‘Slow’ Death of the Rapidly Diminishing Traditional Systems in Northeast
Francis Fukuyama coined the term ” End of Hegemony”, Samuel Huntington borrowed the Darwinian ” Survival of the Fittest” to indicate the extinction of the weak. With due respect, I would like to borrow their theories to indicate the “fast death” of our cultures and customs in the present day scenario.
I had a small discussion on this with a few friends over a cup of tea. Everyone seemed to agree with me, and like me, they all expressed their concern over the issue. Nevertheless, I asked them about a few practices they had noticed when they were kids but which no longer seem to exist now.
A friend from Manipur pointed out that she had heard folk songs for every occasion and also witnessed the ridicule of mocking grins by the people who considered themselves “superior” to the singers. People had gone to the local mass wearing the traditional Puan which is now replaced (almost completely) by more western dresses.
My friends from Ladakh also agreed on the disappearance of folk songs and the ignorance about our history! I am a Monpa and I share all of these opinions. The local Dress are rapidly being replaced by the more convinient Tibetan Dresses among my people. The local way of making tea is being replaced by a machine and the local language, by Hindi or English which is believed to be superior and the languages of the elite.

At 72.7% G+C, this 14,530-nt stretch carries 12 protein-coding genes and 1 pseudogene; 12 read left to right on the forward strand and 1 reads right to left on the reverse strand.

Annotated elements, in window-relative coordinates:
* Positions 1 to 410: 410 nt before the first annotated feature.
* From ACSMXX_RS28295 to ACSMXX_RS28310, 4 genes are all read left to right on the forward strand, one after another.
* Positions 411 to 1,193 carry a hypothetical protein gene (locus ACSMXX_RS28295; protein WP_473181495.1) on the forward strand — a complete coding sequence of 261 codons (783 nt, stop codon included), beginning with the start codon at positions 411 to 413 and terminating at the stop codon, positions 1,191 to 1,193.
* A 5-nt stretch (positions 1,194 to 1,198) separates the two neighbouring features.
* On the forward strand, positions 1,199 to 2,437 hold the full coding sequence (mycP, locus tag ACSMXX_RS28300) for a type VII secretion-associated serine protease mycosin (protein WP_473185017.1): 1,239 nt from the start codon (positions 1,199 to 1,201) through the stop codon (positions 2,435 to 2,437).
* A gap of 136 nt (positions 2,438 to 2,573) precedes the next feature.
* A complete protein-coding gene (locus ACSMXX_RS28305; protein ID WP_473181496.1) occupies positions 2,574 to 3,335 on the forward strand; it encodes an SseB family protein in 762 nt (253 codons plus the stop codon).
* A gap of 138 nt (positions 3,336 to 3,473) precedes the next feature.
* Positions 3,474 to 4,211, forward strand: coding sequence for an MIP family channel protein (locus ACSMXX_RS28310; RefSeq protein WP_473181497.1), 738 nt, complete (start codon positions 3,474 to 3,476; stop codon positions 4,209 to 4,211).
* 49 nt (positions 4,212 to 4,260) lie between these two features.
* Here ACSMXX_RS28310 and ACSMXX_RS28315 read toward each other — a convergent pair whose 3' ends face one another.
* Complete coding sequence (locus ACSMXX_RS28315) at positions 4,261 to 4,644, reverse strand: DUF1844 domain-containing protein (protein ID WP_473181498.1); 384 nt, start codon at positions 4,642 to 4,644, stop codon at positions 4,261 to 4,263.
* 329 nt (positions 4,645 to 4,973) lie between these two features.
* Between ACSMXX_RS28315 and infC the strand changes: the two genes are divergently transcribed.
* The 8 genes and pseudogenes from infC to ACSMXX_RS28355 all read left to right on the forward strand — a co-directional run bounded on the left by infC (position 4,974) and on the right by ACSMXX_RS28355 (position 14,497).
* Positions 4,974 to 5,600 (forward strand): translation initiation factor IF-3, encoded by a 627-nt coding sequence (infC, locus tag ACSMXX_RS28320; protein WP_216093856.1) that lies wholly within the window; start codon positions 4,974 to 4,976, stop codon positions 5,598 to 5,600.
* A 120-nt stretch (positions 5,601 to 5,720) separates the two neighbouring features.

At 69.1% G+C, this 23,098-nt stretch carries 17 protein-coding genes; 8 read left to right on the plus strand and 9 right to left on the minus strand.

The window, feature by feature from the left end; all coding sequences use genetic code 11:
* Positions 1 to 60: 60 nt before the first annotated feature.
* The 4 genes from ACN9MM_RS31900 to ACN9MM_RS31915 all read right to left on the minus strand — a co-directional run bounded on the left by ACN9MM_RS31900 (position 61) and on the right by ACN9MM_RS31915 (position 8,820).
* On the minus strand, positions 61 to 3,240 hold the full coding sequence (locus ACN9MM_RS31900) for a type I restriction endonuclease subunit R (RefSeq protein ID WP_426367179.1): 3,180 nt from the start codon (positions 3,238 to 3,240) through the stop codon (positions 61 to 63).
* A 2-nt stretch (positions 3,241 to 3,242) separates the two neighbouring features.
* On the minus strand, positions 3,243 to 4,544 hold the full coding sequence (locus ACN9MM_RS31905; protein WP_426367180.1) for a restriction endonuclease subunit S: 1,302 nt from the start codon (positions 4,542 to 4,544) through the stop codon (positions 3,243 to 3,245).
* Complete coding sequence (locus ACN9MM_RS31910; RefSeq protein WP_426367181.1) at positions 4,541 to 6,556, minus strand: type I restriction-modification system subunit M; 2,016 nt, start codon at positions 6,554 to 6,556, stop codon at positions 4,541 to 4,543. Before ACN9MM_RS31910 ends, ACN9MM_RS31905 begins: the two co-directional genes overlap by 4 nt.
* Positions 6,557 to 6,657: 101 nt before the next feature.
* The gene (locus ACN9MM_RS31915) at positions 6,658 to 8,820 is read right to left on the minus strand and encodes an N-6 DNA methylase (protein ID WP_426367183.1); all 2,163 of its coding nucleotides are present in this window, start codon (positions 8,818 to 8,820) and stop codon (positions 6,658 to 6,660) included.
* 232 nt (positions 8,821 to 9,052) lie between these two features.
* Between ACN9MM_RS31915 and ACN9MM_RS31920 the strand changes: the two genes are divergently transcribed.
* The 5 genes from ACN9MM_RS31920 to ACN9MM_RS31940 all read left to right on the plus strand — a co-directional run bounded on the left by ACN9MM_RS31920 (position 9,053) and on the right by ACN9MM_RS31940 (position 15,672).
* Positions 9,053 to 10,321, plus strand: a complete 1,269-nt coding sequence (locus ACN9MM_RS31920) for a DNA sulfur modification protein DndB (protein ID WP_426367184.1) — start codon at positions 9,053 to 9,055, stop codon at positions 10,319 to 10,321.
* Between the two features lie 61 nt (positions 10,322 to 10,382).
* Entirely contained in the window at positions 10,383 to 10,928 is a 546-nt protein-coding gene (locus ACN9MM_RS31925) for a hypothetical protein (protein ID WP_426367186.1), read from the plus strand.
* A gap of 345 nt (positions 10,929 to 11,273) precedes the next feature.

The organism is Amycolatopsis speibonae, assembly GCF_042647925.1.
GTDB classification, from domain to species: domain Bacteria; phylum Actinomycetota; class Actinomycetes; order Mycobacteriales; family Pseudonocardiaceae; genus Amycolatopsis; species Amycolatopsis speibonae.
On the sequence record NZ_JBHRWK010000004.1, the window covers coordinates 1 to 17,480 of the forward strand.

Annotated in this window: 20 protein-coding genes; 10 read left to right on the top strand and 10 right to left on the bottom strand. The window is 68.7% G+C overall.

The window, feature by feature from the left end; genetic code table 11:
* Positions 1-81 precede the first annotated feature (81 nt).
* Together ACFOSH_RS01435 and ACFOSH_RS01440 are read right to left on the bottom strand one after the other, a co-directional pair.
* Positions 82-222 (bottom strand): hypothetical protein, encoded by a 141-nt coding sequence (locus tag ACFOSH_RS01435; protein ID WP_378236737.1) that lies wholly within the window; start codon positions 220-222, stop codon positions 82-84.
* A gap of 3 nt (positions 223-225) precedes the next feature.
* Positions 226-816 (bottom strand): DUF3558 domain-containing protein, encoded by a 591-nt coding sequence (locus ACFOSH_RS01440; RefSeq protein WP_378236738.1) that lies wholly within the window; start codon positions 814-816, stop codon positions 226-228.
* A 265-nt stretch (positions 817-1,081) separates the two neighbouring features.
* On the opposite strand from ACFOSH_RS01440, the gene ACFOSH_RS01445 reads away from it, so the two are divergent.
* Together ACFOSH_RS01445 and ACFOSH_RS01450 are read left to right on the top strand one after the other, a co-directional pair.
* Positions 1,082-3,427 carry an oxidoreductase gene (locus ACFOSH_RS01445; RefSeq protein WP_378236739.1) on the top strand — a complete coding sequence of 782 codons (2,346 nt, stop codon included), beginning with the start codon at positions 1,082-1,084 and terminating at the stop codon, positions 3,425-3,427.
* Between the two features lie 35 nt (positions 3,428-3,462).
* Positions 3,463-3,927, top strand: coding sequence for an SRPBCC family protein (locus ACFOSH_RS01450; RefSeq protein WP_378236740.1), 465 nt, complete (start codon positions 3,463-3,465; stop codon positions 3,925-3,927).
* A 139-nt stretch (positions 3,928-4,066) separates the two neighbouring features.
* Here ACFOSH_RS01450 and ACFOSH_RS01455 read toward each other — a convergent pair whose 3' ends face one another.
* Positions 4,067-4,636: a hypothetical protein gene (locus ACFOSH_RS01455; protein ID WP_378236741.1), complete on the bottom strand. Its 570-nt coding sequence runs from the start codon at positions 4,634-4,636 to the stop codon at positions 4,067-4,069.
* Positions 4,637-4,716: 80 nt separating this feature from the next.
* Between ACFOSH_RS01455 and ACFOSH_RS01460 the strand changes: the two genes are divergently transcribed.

It is indeed sad to see the death of our architecture too. Nobody seems to be interested in renovating their old houses or building a house that looks traditional. And it is not just modernization, but perhaps modernization induced changes in the weather pattern that is to blame for this. There was a time when winter meant a lot of snow in my town. But now we have gotten used to loving the beauty only by gazing at the far away snow clad mountains ironically not yet touched by mankind.
I look at my little nephew and his friends and wonder if he would ever know about his culture or hear all the so many stories which have in them so much of mysticism attached. And in case he ever wanted to know, would there be anyone who would be there to justify his questions and fulfill his curiosity? Most of the traditions over the ages have been transferred verbally from one generation to another. As we don’t have a script, I often wonder what histories of my culture would I be able to transfer?
I, as a Monpa, surely don’t want my culture to die. Maybe one day I will try and encourage the local NGOs based in the region to do more constructive work about it. Talk to the people, document the stories, generate awareness among the young and create a sense of respect. But I hope my “one day” wouldn’t become “never.” I am not ethnocentric and I surely am not against westernisation. But maybe we can imbibe the best of all cultures and ensure we don’t forget our own, for a tree is only as strong as firm and deep are its roots!
Editor’s Note: Monpa is a tribe inhabiting parts of Tawang and West Kameng District in Arunachal Pradesh. The story of rapidly diminishing traditional knowledge of all kinds, in the wake of the so called “modernisation” is a story of the entire Northeast and indeed, also of other tribal inhabited areas in the country.